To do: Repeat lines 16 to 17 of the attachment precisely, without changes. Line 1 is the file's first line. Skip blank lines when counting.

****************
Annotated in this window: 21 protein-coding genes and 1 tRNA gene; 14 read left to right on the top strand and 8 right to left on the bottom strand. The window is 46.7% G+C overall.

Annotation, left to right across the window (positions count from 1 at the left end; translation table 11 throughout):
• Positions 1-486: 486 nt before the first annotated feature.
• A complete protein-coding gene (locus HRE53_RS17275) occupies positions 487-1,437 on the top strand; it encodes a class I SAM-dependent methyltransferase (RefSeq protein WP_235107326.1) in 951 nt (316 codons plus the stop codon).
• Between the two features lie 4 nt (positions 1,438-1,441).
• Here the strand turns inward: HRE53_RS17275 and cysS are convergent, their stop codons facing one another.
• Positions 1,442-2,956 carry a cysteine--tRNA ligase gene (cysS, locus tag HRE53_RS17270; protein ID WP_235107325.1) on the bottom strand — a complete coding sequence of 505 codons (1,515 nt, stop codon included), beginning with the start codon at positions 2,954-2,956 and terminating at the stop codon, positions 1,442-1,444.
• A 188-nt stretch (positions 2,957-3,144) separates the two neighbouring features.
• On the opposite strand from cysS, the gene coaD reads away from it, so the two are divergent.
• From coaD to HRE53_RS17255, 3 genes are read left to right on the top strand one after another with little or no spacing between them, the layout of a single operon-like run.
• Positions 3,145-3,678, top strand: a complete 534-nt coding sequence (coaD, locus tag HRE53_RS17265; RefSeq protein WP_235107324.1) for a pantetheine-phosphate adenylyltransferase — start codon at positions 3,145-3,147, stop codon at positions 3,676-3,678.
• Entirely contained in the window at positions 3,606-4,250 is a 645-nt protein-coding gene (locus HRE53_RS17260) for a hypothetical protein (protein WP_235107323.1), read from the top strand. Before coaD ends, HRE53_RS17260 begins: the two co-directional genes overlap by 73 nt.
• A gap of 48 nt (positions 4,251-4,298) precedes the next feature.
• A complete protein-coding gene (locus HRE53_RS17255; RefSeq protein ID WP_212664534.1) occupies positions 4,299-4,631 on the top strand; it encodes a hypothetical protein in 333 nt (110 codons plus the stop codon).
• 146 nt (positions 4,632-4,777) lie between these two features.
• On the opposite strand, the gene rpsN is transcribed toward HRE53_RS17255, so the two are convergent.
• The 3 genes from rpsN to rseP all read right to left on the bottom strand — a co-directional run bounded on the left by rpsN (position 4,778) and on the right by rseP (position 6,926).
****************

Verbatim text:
• On the opposite strand, the gene rpsN is transcribed toward HRE53_RS17255, so the two are convergent.
• The 3 genes from rpsN to rseP all read right to left on the bottom strand — a co-directional run bounded on the left by rpsN (position 4,778) and on the right by rseP (position 6,926).